Harms from bushfire smoke: “yesterday was the time to talk about it”

An aerial view of a forest shows smoke billowing up from beneath the trees.
21 September 2020

AFTER witnessing the possible impacts of bushfire smoke on a prematurely born baby, Albury GP Dr Rebecca McGowan hasn’t been sleeping well at night.

The baby’s mother had been in the first trimester of her pregnancy when smoke from some of the worst bushfires in Australian history enveloped the city, which is on the New South Wales-Victorian border.

“Our visibility was down to about 100 m for weeks on end,” Dr McGowan said.

Dr McGowan – who is a member of the Royal Australian and New Zealand College of Obstetricians and Gynaecologists and provides shared care to her patients – said the baby was small for age and had respiratory problems.

“Now, I don’t know if the baby’s respiratory problems are directly related to the bushfire smoke … [but I believe] the medical profession needs to say that climate change is right here, right now and yesterday was the time to talk about it. Failing that, it’s urgent that we talk about it today.”

Dr McGowan said she has had several patients this year that have had fetal growth restriction, retained placenta post-birth, and premature delivery. “It’s not just one patient,” she said, acknowledging that reports were anecdotal at this stage. “We can’t draw a direct conclusion at the moment, but more study is needed in this area.”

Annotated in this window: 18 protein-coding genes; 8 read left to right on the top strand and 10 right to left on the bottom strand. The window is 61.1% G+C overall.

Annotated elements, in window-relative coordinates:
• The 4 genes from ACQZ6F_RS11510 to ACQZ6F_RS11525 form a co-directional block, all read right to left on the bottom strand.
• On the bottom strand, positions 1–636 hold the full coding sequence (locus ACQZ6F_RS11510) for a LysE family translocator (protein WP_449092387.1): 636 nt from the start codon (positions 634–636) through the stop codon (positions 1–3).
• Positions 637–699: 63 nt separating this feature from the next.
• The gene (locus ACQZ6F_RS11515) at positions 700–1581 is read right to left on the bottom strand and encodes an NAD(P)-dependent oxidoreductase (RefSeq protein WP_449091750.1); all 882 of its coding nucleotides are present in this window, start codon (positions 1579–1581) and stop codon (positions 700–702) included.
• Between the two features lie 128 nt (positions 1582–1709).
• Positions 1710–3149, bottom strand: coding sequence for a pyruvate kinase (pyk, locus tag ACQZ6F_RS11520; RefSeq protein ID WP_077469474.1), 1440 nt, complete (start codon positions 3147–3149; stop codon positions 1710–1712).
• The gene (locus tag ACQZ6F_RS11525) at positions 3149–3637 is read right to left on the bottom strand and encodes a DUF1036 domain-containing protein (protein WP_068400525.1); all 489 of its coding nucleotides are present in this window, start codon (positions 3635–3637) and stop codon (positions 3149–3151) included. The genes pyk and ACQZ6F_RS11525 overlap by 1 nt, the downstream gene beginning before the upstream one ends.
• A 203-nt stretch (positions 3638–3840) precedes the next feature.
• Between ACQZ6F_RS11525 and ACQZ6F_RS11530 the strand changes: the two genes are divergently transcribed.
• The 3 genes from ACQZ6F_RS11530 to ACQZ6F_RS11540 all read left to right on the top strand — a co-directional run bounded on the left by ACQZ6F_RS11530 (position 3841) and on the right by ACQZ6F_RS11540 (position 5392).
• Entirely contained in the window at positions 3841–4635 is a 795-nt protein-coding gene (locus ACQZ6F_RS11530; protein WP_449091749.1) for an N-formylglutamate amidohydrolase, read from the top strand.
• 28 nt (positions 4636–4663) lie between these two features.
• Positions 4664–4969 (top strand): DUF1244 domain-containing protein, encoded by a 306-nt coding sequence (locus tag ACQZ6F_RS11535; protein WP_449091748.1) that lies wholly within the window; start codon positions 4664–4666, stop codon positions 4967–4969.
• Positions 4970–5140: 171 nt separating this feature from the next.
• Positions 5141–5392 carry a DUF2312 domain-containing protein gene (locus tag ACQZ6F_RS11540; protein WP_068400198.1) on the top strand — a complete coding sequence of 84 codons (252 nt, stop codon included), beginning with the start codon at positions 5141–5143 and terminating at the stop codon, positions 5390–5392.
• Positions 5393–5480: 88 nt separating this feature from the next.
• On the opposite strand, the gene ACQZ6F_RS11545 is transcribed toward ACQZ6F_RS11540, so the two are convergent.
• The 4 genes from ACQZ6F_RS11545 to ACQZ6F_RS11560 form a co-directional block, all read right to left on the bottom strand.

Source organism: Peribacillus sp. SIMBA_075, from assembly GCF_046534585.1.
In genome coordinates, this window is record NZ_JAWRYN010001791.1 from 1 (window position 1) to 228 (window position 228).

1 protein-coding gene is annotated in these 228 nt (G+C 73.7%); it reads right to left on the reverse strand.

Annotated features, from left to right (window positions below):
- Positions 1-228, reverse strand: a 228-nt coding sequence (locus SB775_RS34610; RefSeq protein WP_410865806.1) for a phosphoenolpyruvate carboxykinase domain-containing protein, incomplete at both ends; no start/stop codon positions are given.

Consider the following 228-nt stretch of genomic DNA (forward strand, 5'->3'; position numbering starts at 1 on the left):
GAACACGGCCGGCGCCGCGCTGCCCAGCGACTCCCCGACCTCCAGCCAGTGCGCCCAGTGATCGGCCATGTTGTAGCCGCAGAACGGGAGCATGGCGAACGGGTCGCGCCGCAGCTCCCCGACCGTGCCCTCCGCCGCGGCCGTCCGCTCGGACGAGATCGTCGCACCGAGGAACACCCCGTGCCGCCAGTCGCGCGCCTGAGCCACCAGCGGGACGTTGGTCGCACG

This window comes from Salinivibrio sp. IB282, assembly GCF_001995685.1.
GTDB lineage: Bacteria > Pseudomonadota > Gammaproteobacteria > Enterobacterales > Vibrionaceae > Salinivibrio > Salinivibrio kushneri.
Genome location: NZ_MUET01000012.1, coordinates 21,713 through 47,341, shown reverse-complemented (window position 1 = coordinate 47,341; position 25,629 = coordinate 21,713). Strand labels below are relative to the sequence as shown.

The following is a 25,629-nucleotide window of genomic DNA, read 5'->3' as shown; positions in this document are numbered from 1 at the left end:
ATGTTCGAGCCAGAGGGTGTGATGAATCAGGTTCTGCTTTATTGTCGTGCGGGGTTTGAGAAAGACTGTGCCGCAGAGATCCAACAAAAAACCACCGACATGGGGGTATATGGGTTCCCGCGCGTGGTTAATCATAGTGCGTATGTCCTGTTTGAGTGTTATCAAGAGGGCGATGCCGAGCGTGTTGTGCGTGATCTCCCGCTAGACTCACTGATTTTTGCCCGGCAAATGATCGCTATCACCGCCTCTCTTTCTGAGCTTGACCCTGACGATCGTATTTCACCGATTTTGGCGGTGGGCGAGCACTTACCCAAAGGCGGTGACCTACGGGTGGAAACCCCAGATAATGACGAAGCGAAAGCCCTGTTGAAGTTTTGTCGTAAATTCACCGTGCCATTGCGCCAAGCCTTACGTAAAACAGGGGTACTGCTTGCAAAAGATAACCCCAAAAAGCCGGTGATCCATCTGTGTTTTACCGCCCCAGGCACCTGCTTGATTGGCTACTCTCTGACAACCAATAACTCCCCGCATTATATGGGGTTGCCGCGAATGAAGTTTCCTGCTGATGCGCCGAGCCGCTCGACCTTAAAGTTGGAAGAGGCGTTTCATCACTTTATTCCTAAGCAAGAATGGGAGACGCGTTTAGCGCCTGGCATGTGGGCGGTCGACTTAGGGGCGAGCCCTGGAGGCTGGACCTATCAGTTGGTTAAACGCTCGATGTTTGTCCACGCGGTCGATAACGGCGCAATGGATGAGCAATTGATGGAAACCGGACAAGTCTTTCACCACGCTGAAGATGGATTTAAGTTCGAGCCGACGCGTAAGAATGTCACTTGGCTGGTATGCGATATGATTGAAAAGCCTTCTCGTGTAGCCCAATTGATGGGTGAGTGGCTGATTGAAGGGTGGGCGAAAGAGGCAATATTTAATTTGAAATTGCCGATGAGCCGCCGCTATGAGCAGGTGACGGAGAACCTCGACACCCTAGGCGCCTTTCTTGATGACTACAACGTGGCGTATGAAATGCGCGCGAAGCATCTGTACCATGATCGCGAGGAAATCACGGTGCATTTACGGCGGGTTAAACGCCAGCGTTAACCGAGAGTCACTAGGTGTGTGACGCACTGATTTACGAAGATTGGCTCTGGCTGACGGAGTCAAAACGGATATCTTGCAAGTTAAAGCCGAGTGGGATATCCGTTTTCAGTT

She pointed to the large 2019 North American study looking at more than 500 000 pregnant women that has shown significant impacts on babies born to wildfire smoke-affected mothers where small-for-dates and pre-term babies were found in increased numbers.

“We are scientists … and we are seeing the possible effects in babies. These babies may live with the effect of their mums inhaling that toxic smoke for the next 80–90 years.”

Read the full article on the InSight website, featuring a project by The Australian National University